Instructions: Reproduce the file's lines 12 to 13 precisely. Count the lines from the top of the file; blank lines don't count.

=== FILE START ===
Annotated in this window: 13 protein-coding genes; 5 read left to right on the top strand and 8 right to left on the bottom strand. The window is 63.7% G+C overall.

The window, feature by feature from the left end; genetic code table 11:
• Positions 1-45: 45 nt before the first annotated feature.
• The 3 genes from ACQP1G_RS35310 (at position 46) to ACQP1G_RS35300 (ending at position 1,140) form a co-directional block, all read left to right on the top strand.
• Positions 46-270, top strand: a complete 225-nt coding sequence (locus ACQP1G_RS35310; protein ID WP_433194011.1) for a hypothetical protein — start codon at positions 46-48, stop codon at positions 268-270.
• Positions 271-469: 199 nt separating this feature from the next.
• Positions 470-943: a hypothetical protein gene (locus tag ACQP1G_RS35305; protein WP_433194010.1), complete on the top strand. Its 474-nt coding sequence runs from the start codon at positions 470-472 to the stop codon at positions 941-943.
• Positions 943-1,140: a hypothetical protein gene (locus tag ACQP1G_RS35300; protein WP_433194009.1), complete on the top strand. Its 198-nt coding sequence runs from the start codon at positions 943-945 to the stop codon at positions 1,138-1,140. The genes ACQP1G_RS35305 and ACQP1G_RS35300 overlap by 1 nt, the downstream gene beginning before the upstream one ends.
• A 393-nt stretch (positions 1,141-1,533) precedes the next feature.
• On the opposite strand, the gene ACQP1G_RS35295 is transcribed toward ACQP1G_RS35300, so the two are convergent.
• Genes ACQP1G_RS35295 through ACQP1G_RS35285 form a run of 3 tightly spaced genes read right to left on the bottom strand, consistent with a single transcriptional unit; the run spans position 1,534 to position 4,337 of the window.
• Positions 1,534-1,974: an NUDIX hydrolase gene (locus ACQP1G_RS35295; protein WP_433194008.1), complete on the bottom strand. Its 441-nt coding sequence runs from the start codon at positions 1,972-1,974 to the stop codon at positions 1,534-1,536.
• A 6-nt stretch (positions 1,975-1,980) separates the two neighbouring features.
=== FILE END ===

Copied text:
• Positions 1,534-1,974: an NUDIX hydrolase gene (locus ACQP1G_RS35295; protein WP_433194008.1), complete on the bottom strand. Its 441-nt coding sequence runs from the start codon at positions 1,972-1,974 to the stop codon at positions 1,534-1,536.
• A 6-nt stretch (positions 1,975-1,980) separates the two neighbouring features.